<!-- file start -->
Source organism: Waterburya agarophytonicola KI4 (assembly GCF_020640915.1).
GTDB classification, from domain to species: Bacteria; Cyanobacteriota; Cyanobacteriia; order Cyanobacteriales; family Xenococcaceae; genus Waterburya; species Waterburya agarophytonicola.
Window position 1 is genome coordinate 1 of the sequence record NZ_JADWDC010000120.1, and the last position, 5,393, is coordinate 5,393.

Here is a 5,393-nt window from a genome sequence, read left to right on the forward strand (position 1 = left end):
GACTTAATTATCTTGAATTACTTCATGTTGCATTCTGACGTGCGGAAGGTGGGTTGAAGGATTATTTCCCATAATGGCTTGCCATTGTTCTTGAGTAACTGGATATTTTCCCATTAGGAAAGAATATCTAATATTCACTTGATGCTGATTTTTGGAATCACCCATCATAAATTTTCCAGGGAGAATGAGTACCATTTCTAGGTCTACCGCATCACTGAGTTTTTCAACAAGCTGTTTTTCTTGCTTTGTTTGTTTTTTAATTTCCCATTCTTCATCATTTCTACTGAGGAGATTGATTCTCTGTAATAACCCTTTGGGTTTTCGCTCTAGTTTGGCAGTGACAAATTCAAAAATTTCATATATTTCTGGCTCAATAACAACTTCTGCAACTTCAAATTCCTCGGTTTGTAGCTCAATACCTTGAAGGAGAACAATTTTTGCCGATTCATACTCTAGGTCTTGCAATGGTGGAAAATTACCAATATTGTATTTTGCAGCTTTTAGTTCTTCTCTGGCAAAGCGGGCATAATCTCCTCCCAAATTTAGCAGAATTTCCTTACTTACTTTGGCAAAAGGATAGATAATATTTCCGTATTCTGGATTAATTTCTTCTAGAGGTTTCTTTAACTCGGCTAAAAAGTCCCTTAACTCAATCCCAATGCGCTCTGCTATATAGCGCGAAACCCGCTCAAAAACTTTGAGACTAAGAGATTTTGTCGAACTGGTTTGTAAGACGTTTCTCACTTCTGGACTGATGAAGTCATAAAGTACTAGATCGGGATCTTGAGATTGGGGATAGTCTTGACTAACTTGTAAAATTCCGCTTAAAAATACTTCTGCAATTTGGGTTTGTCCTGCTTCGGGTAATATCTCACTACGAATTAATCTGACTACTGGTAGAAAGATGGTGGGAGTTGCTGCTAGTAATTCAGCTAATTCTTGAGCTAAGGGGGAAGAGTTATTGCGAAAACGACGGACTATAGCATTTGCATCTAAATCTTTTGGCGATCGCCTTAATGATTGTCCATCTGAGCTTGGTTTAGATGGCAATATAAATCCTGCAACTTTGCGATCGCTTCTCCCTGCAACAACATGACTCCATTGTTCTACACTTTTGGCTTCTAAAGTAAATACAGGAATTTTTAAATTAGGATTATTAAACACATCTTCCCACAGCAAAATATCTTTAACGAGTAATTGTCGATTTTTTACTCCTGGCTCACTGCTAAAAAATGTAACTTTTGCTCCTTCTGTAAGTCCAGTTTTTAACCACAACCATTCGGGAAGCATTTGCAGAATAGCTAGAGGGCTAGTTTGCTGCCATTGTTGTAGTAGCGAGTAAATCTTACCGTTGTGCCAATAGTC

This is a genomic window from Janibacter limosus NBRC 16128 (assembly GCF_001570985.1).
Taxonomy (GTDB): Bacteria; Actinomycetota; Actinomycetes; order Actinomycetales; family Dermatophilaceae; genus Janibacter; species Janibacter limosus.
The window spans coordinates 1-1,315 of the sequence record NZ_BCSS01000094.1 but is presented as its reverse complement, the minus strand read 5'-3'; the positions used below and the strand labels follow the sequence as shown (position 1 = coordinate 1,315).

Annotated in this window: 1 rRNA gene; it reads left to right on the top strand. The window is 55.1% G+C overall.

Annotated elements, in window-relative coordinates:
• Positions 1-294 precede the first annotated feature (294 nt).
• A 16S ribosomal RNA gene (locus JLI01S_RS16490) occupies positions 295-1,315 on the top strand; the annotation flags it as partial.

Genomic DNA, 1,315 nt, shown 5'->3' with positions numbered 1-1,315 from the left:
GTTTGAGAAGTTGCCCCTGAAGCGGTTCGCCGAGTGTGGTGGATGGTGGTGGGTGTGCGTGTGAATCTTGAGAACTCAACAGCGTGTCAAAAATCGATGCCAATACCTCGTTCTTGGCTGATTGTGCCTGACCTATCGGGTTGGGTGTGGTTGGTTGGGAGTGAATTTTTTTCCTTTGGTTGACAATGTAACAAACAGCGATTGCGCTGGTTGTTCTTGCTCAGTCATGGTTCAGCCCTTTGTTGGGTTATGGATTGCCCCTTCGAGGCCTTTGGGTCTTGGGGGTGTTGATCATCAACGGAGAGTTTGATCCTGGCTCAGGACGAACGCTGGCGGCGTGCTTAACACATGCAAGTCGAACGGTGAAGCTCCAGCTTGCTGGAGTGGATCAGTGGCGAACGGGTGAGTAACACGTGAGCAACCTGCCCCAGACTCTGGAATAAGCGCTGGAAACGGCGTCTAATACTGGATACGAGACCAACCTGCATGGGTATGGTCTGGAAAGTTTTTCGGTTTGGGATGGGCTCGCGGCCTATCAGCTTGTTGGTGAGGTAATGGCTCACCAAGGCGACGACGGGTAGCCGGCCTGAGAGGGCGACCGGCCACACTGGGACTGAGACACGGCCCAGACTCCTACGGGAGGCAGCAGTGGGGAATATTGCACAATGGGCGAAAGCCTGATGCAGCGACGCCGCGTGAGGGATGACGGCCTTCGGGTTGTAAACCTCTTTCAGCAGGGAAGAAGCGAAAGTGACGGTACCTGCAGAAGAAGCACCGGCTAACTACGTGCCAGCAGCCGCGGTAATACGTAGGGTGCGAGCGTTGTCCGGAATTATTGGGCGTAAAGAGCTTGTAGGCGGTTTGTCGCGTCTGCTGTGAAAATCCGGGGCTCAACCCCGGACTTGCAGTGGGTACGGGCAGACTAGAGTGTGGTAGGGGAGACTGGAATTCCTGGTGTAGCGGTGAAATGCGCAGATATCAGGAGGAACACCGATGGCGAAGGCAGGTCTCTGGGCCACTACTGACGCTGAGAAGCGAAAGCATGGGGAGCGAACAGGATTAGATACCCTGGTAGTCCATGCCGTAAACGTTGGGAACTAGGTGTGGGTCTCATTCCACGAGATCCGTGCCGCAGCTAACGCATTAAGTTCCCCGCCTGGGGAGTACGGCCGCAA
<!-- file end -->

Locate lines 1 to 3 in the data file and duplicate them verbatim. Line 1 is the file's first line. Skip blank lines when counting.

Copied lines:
Source organism: Waterburya agarophytonicola KI4 (assembly GCF_020640915.1).
GTDB classification, from domain to species: Bacteria; Cyanobacteriota; Cyanobacteriia; order Cyanobacteriales; family Xenococcaceae; genus Waterburya; species Waterburya agarophytonicola.
Window position 1 is genome coordinate 1 of the sequence record NZ_JADWDC010000120.1, and the last position, 5,393, is coordinate 5,393.